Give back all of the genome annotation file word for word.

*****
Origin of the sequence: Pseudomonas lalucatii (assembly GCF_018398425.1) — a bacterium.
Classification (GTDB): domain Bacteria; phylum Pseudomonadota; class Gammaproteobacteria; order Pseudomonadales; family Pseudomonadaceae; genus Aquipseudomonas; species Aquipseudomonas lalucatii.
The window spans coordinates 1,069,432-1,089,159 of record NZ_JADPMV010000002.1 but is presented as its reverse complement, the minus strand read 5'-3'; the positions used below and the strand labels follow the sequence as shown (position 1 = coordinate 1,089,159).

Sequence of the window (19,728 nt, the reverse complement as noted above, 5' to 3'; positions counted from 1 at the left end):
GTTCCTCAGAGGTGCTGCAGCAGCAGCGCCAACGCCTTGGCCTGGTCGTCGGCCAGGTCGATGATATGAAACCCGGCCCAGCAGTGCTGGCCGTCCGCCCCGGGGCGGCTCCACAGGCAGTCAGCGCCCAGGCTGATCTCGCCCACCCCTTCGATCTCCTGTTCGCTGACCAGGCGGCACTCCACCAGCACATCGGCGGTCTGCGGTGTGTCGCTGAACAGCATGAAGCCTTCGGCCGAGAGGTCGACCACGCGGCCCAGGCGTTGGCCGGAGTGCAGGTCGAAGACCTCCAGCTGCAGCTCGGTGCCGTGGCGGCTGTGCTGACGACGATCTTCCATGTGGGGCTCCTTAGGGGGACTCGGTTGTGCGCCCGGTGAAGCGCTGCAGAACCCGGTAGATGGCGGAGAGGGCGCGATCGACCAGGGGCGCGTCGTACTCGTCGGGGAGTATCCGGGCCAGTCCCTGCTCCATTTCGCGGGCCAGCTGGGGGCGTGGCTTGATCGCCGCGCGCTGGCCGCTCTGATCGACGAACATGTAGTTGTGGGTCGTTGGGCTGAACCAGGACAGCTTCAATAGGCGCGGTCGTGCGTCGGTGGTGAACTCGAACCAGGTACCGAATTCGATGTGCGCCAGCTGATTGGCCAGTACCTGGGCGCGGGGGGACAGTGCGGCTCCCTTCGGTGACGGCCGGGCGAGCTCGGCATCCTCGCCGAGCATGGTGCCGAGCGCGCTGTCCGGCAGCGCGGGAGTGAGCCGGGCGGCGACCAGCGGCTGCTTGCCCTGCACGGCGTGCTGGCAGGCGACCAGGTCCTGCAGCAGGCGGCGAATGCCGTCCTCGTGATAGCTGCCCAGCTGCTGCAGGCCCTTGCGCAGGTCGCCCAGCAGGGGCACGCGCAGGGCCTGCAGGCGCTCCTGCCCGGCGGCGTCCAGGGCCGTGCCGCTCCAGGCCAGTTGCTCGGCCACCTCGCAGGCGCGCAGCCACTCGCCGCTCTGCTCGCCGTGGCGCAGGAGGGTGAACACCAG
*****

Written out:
Origin of the sequence: Pseudomonas lalucatii (assembly GCF_018398425.1) — a bacterium.
Classification (GTDB): domain Bacteria; phylum Pseudomonadota; class Gammaproteobacteria; order Pseudomonadales; family Pseudomonadaceae; genus Aquipseudomonas; species Aquipseudomonas lalucatii.
The window spans coordinates 1,069,432-1,089,159 of record NZ_JADPMV010000002.1 but is presented as its reverse complement, the minus strand read 5'-3'; the positions used below and the strand labels follow the sequence as shown (position 1 = coordinate 1,089,159).

Sequence of the window (19,728 nt, the reverse complement as noted above, 5' to 3'; positions counted from 1 at the left end):
GTTCCTCAGAGGTGCTGCAGCAGCAGCGCCAACGCCTTGGCCTGGTCGTCGGCCAGGTCGATGATATGAAACCCGGCCCAGCAGTGCTGGCCGTCCGCCCCGGGGCGGCTCCACAGGCAGTCAGCGCCCAGGCTGATCTCGCCCACCCCTTCGATCTCCTGTTCGCTGACCAGGCGGCACTCCACCAGCACATCGGCGGTCTGCGGTGTGTCGCTGAACAGCATGAAGCCTTCGGCCGAGAGGTCGACCACGCGGCCCAGGCGTTGGCCGGAGTGCAGGTCGAAGACCTCCAGCTGCAGCTCGGTGCCGTGGCGGCTGTGCTGACGACGATCTTCCATGTGGGGCTCCTTAGGGGGACTCGGTTGTGCGCCCGGTGAAGCGCTGCAGAACCCGGTAGATGGCGGAGAGGGCGCGATCGACCAGGGGCGCGTCGTACTCGTCGGGGAGTATCCGGGCCAGTCCCTGCTCCATTTCGCGGGCCAGCTGGGGGCGTGGCTTGATCGCCGCGCGCTGGCCGCTCTGATCGACGAACATGTAGTTGTGGGTCGTTGGGCTGAACCAGGACAGCTTCAATAGGCGCGGTCGTGCGTCGGTGGTGAACTCGAACCAGGTACCGAATTCGATGTGCGCCAGCTGATTGGCCAGTACCTGGGCGCGGGGGGACAGTGCGGCTCCCTTCGGTGACGGCCGGGCGAGCTCGGCATCCTCGCCGAGCATGGTGCCGAGCGCGCTGTCCGGCAGCGCGGGAGTGAGCCGGGCGGCGACCAGCGGCTGCTTGCCCTGCACGGCGTGCTGGCAGGCGACCAGGTCCTGCAGCAGGCGGCGAATGCCGTCCTCGTGATAGCTGCCCAGCTGCTGCAGGCCCTTGCGCAGGTCGCCCAGCAGGGGCACGCGCAGGGCCTGCAGGCGCTCCTGCCCGGCGGCGTCCAGGGCCGTGCCGCTCCAGGCCAGTTGCTCGGCCACCTCGCAGGCGCGCAGCCACTCGCCGCTCTGCTCGCCGTGGCGCAGGAGGGTGAACACCAG